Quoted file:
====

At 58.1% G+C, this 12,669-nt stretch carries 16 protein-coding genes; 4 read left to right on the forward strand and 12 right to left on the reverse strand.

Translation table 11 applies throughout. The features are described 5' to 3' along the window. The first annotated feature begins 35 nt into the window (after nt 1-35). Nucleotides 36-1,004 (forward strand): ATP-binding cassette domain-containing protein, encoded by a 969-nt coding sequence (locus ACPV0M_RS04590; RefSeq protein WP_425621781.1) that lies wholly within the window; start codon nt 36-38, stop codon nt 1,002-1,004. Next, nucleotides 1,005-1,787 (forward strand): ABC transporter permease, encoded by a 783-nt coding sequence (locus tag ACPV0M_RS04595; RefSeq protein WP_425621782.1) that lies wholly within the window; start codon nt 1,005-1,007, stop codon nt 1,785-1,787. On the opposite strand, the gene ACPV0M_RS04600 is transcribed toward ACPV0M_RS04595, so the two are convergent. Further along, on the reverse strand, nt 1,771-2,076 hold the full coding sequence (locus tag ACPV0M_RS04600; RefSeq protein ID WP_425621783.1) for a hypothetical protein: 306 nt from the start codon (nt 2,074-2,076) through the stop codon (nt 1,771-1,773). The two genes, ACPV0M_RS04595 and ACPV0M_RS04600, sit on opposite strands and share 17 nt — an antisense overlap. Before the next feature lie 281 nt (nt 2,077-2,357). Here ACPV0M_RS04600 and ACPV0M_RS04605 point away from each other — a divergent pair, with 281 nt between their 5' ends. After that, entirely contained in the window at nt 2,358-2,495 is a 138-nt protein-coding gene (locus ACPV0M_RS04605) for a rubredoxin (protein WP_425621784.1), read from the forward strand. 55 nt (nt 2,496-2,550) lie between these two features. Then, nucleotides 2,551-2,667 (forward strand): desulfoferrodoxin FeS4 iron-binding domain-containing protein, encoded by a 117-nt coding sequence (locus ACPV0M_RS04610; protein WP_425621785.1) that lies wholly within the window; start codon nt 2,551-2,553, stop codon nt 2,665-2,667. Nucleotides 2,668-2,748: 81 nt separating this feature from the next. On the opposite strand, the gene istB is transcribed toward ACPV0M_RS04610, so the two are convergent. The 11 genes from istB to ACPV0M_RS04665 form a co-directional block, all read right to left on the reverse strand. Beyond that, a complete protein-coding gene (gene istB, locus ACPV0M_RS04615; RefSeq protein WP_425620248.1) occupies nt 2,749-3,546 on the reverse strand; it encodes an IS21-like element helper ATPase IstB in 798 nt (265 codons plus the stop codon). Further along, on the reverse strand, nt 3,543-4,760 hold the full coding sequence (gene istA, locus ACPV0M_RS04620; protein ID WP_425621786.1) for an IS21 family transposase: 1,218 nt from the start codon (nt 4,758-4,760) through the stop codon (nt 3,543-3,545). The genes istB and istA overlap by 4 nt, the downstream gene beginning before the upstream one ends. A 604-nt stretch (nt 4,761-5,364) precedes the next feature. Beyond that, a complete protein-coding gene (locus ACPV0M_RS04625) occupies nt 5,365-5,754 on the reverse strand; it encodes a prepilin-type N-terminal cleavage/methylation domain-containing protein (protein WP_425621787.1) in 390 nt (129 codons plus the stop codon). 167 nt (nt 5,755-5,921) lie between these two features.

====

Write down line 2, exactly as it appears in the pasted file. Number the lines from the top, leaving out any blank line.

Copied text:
Translation table 11 applies throughout. The features are described 5' to 3' along the window. The first annotated feature begins 35 nt into the window (after nt 1-35). Nucleotides 36-1,004 (forward strand): ATP-binding cassette domain-containing protein, encoded by a 969-nt coding sequence (locus ACPV0M_RS04590; RefSeq protein WP_425621781.1) that lies wholly within the window; start codon nt 36-38, stop codon nt 1,002-1,004. Next, nucleotides 1,005-1,787 (forward strand): ABC transporter permease, encoded by a 783-nt coding sequence (locus tag ACPV0M_RS04595; RefSeq protein WP_425621782.1) that lies wholly within the window; start codon nt 1,005-1,007, stop codon nt 1,785-1,787. On the opposite strand, the gene ACPV0M_RS04600 is transcribed toward ACPV0M_RS04595, so the two are convergent. Further along, on the reverse strand, nt 1,771-2,076 hold the full coding sequence (locus tag ACPV0M_RS04600; RefSeq protein ID WP_425621783.1) for a hypothetical protein: 306 nt from the start codon (nt 2,074-2,076) through the stop codon (nt 1,771-1,773). The two genes, ACPV0M_RS04595 and ACPV0M_RS04600, sit on opposite strands and share 17 nt — an antisense overlap. Before the next feature lie 281 nt (nt 2,077-2,357). Here ACPV0M_RS04600 and ACPV0M_RS04605 point away from each other — a divergent pair, with 281 nt between their 5' ends. After that, entirely contained in the window at nt 2,358-2,495 is a 138-nt protein-coding gene (locus ACPV0M_RS04605) for a rubredoxin (protein WP_425621784.1), read from the forward strand. 55 nt (nt 2,496-2,550) lie between these two features. Then, nucleotides 2,551-2,667 (forward strand): desulfoferrodoxin FeS4 iron-binding domain-containing protein, encoded by a 117-nt coding sequence (locus ACPV0M_RS04610; protein WP_425621785.1) that lies wholly within the window; start codon nt 2,551-2,553, stop codon nt 2,665-2,667. Nucleotides 2,668-2,748: 81 nt separating this feature from the next. On the opposite strand, the gene istB is transcribed toward ACPV0M_RS04610, so the two are convergent. The 11 genes from istB to ACPV0M_RS04665 form a co-directional block, all read right to left on the reverse strand. Beyond that, a complete protein-coding gene (gene istB, locus ACPV0M_RS04615; RefSeq protein WP_425620248.1) occupies nt 2,749-3,546 on the reverse strand; it encodes an IS21-like element helper ATPase IstB in 798 nt (265 codons plus the stop codon). Further along, on the reverse strand, nt 3,543-4,760 hold the full coding sequence (gene istA, locus ACPV0M_RS04620; protein ID WP_425621786.1) for an IS21 family transposase: 1,218 nt from the start codon (nt 4,758-4,760) through the stop codon (nt 3,543-3,545). The genes istB and istA overlap by 4 nt, the downstream gene beginning before the upstream one ends. A 604-nt stretch (nt 4,761-5,364) precedes the next feature. Beyond that, a complete protein-coding gene (locus ACPV0M_RS04625) occupies nt 5,365-5,754 on the reverse strand; it encodes a prepilin-type N-terminal cleavage/methylation domain-containing protein (protein WP_425621787.1) in 390 nt (129 codons plus the stop codon). 167 nt (nt 5,755-5,921) lie between these two features.